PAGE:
It's probably fair to say that Randy Moss didn't get off to the best of starts in college, but before all was said and done, his two years for Marshall were probably two of the most productive years for any wide receiver ever.
Moss had always wanted to play for Notre Dame, and when he was offered a scholarship, he gladly signed his letter of intent. Before enrolling, however, Moss was involved in a racially motivated fight, and Notre Dame refused to admit him afterward.
Moss wanted to instead go to Florida State, but the NCAA declared him ineligible to play because he had signed a letter of intent and therefore was a transfer, not a incoming true freshman.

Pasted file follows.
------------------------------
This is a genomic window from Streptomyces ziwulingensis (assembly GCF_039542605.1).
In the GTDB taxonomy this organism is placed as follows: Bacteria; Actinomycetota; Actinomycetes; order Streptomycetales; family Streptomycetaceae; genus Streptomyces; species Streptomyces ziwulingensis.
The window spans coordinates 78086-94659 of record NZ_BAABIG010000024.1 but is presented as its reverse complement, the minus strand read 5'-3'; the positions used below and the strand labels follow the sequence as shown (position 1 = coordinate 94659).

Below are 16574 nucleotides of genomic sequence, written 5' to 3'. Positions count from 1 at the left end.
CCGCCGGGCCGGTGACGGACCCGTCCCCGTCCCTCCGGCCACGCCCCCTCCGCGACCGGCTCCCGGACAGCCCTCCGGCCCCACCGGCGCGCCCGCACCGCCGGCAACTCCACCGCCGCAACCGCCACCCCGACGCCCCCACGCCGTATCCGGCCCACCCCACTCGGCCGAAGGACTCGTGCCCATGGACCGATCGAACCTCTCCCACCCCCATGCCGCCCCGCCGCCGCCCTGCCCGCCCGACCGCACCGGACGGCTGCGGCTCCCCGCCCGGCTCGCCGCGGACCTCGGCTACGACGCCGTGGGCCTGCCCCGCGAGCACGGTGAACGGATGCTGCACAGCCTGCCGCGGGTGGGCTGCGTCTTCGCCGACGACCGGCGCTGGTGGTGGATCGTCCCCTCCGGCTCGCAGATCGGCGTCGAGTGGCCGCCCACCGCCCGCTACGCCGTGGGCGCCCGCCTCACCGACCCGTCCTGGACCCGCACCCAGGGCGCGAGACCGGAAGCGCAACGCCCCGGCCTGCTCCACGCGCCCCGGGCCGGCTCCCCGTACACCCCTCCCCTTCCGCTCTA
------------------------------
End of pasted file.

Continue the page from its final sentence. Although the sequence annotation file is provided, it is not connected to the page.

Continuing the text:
Moss redshirted his 1995 freshman year as a transfer to Florida State. While serving a 30-day jail sentence, Moss tested positive for marijuana, violating his probation. He served an additional 60 days in jail and was expelled from Florida State.
Moss decided to attend Marshall, which was then a Division I-AA program, meaning he could play immediately without sitting out a year due to transfer rules.
After beginning his college career in Division I-AA, Marshall moved up in class to I-A for the 1997 season. Moss proved that his success in 1996 against I-AA opposition was no fluke or due to a lower level of competition.
Moss finished his career at Marshall with 4,706 all-purpose yards and 55 touchdowns—having played just 28 games.